Five-star eventer Kim Severson taught a show jumping clinic in January at Milestone Sport Horses in Lovettsville, Virginia where she instructed riders on the importance of forward riding for successful jumping. In this exercise, which Severson progressively adds additional pieces to, riders are instructed to focus on the quality of their canter. For one pair, Severson encourages the rider to add more leg to help the horse maintain his impulsion to the fences and focus on riding accurate lines for straightness. For a second pair, Severson instructs the rider to use a half-halt or transition to trot between the fences to reestablish control and balance.
Kim Severson grew up in Arizona where she competed first in pure dressage before switching to eventing. In 1993, she moved to the East Coast to train with Jack LeGoff and Jim Wofford and joined Plain Dealing Farm in 1996. Severson won the Kentucky Three-Day Event three times in 2002, 2004, and 2005 with Winsome Adante, and was also part of the gold medal-winning team at the 2002 FEI World Equestrian Games and took home individual silver and team bronze at the 2004 Olympics. They also competed together at the 2006 FEI World Equestrian Games and finished third at Badminton Horse Trials in 2007. Today, Severson continues to ride, train, and teach, and travels to give lessons and clinics.
Thank you to Milestone Sport Horses for hosting the clinic and thank you to Strider for connecting riders and organizers by simplifying the registration and payment processes for equestrian activities. To learn more about Kim Severson, please visit her website.
Tamie Smith’s year has been nothing short of action-packed as she packed up all 25 of her competition horses and made her way to the East Coast for the first part of the year before hopping on a jet to Tokyo where she served as the U.S. team reserve for the 2020 Tokyo Olympics. She then stayed overseas and competed abroad for a little while before returning home to the West Coast. While this year has been full of opportunities to show, her aspirations are bigger than just competition. The 2021 Bates USEA Lady Rider of the Year has been full steam ahead chasing goals in both her riding career as well as in her impact on the sport’s future.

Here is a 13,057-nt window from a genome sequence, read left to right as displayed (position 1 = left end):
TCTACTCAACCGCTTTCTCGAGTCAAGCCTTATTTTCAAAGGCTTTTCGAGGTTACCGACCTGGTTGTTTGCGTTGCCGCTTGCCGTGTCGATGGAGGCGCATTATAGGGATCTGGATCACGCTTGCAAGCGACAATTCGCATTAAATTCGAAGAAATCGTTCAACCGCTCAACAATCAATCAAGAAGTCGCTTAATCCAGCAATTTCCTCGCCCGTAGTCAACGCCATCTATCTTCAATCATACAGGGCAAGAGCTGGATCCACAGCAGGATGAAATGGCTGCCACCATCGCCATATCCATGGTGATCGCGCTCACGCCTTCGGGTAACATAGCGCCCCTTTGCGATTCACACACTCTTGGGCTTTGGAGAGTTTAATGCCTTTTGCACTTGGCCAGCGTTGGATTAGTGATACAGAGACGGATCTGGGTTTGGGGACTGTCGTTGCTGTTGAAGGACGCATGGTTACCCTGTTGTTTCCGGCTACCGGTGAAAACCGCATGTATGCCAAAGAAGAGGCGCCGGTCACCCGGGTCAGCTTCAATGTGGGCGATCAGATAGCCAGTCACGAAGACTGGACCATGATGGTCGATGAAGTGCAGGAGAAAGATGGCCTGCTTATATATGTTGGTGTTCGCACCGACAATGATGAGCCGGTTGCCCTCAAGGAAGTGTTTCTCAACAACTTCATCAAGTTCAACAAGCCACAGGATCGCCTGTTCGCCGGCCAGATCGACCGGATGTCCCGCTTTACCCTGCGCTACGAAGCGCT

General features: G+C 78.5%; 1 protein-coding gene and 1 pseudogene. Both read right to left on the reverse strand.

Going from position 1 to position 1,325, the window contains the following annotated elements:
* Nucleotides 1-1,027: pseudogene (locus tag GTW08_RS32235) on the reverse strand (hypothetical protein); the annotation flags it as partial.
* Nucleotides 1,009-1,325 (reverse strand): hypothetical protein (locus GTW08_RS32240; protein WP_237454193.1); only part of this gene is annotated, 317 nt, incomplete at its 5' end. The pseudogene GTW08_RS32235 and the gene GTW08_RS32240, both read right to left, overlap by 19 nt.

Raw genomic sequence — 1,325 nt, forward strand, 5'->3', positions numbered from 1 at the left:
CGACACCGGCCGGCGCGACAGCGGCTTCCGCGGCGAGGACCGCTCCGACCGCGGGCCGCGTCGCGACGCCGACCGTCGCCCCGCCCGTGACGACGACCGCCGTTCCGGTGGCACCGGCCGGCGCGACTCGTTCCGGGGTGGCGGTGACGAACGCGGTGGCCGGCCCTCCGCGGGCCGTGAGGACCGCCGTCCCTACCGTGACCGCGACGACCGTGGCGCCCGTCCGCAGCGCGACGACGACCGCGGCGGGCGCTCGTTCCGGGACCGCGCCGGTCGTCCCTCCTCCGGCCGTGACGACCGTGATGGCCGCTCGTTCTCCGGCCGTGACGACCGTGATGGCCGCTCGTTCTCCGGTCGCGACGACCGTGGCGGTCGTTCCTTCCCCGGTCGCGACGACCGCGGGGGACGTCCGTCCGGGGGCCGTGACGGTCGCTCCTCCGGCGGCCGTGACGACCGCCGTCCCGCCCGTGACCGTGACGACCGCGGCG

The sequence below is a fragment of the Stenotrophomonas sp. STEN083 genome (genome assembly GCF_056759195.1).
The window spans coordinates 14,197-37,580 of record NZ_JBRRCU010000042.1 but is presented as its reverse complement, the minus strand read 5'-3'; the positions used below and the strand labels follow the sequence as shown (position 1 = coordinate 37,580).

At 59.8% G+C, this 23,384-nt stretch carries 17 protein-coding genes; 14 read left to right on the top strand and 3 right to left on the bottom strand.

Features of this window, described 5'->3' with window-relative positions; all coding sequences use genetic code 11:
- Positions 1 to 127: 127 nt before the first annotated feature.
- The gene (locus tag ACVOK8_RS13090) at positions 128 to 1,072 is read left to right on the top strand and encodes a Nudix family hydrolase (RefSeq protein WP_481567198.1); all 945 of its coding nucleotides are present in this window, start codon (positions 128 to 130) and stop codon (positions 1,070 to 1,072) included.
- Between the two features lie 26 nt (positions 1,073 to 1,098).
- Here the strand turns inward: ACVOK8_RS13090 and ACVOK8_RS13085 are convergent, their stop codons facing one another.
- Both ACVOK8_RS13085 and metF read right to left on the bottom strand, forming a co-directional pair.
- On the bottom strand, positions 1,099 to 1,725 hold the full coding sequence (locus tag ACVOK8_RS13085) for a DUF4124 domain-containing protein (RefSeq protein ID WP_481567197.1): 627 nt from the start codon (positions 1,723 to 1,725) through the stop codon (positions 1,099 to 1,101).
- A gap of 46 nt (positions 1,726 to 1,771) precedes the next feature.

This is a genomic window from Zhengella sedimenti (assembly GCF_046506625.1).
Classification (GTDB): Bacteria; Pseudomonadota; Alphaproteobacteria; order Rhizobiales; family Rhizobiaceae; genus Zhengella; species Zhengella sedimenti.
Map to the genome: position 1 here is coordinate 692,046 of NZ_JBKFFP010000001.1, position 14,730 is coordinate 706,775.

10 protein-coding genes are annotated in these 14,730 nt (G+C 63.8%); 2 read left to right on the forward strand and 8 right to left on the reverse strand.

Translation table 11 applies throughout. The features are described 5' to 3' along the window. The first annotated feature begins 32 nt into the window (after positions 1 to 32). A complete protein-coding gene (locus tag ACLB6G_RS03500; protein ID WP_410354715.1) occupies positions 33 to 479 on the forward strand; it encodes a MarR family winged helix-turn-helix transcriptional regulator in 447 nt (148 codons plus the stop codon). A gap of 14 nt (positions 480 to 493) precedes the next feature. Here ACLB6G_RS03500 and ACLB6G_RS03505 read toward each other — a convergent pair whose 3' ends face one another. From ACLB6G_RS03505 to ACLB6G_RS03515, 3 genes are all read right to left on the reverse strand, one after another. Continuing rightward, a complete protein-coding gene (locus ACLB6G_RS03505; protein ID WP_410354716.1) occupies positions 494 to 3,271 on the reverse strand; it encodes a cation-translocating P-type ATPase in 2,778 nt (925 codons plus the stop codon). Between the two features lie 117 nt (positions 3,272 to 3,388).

Get to know each United States Eventing Association (USEA) Areas a little better in this new series, Meet the Areas! This month’s feature is USEA Area I which is comprised of Connecticut, Maine, Massachusetts, New Hampshire, New York, Rhode Island, and Vermont. Founded in the 1960s, Area I was the birthplace of the United States Combined Training Association (USCTA) which was founded in 1959 and would later evolve into the USEA in 2001. In 2021 just under 800 members made up the membership count in Area I.
Trainers, riders, parents, and more are in for a real treat when the all-new USEA Eventing Handbook by the Levels is officially released. Those participating in the 2022 USEA Instructors’ Certification Program (ICP) Symposium at Barnstaple South Farm in Ocala, Florida on February 8-9 will be the first to set eyes on this all-encompassing guide that has been two years in the making.
The USEA established the Young Event Horse (YEH) program in 2004 to identify young horses that possess the talent and disposition to, with proper training, excel at the uppermost levels of the sport. While the goal of the YEH program is to identify horses that will be successful at the four- and five-star levels, horses with the potential for lower-level success are also showcased by the program.